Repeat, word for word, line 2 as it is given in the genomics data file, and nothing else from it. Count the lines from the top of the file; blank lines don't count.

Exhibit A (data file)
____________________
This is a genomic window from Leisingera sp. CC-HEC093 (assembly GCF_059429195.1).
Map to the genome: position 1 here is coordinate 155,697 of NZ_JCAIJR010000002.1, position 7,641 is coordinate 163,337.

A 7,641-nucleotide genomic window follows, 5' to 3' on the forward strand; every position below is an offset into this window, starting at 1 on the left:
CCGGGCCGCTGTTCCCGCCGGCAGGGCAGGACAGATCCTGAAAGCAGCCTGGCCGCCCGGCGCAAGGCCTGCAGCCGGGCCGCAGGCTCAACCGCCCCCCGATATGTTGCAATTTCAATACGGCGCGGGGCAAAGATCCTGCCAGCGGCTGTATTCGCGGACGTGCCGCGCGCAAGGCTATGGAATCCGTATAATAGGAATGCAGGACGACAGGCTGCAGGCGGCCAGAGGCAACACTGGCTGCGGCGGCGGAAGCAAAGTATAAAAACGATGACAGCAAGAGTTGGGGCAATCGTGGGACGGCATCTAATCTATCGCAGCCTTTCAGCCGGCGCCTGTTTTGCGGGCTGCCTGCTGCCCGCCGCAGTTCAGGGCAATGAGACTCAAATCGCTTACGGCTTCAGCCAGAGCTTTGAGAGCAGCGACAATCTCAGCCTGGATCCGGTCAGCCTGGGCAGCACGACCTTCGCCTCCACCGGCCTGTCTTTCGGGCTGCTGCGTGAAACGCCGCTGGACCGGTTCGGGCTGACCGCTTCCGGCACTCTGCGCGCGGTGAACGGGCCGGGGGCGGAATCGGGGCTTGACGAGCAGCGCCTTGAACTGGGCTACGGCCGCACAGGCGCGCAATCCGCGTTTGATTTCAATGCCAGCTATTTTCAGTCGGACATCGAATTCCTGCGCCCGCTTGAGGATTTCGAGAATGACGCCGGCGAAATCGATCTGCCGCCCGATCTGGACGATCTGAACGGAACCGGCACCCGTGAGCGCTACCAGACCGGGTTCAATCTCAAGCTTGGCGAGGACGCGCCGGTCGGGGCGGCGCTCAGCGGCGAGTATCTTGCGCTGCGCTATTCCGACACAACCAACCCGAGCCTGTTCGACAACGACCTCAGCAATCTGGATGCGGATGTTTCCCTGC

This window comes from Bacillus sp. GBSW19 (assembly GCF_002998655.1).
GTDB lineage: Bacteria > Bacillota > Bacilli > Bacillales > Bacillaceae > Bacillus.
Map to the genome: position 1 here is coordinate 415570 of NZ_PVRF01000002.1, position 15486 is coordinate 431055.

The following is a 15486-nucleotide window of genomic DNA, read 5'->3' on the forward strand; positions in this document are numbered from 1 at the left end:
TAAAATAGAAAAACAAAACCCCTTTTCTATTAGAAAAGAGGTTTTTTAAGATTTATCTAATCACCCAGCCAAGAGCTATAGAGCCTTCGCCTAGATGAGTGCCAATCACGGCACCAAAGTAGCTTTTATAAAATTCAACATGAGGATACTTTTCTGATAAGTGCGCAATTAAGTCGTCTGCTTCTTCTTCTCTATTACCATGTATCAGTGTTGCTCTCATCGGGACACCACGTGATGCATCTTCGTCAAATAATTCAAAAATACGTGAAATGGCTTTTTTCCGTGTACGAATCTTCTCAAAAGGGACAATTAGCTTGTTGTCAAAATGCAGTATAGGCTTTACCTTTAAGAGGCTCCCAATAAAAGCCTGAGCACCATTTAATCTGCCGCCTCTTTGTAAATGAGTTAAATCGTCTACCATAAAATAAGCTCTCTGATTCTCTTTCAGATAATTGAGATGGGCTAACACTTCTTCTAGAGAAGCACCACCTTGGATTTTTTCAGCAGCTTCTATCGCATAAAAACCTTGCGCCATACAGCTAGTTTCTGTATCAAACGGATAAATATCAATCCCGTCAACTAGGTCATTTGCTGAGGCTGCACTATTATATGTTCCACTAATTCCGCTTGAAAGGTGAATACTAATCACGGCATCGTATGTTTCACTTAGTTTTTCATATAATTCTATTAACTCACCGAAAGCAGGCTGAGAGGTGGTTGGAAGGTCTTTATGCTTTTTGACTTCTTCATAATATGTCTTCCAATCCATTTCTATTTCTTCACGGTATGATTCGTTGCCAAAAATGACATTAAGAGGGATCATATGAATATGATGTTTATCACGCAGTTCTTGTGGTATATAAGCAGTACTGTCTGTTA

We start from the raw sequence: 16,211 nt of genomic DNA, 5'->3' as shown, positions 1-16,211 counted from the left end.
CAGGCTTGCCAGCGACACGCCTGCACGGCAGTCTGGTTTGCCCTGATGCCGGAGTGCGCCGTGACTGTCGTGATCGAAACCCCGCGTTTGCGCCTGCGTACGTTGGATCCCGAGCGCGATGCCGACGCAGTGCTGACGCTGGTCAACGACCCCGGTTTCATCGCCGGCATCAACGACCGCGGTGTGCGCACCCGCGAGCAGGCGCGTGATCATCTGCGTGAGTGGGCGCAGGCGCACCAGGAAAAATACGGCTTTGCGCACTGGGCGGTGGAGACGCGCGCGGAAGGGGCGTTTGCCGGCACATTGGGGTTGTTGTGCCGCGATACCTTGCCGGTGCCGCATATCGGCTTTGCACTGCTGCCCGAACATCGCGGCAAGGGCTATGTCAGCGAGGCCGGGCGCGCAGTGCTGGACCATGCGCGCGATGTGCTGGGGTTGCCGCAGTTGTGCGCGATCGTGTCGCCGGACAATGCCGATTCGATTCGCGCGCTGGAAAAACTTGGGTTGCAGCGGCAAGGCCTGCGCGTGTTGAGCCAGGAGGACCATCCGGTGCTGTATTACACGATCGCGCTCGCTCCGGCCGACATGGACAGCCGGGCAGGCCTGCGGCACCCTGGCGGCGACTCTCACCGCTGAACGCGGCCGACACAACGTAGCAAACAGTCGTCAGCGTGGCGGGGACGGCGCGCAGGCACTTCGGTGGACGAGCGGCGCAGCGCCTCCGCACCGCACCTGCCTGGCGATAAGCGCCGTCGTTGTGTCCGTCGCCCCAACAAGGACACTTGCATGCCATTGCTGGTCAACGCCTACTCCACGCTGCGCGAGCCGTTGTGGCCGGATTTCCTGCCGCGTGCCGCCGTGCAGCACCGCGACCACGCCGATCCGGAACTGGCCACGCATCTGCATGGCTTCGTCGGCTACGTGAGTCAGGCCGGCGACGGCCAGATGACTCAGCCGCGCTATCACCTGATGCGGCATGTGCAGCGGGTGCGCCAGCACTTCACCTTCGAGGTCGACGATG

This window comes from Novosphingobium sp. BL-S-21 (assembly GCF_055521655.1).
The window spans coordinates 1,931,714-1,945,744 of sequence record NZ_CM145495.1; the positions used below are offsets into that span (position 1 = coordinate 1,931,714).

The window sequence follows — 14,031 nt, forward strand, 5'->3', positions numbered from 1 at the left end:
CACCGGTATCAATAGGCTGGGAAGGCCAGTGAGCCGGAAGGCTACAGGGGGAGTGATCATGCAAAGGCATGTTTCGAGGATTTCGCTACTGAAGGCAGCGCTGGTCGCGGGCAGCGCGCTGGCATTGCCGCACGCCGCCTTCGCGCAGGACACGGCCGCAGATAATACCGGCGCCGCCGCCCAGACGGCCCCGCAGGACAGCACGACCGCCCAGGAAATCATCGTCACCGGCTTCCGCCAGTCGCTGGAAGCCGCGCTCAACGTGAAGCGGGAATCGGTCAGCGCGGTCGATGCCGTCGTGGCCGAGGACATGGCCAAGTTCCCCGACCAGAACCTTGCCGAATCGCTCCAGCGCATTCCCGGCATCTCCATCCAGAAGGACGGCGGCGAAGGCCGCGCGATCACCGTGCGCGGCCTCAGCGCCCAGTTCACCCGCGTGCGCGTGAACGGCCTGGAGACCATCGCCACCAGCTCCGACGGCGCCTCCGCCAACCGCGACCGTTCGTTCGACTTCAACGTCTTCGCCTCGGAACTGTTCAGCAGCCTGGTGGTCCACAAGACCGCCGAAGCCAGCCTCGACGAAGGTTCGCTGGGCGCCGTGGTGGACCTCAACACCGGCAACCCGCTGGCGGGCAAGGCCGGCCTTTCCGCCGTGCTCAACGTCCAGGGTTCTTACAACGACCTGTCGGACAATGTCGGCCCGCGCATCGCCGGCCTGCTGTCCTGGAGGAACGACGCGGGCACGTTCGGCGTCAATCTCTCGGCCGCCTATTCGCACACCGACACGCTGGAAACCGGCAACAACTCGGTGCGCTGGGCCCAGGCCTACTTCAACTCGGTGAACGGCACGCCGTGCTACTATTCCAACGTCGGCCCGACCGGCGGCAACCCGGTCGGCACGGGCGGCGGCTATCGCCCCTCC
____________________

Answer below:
Map to the genome: position 1 here is coordinate 155,697 of NZ_JCAIJR010000002.1, position 7,641 is coordinate 163,337.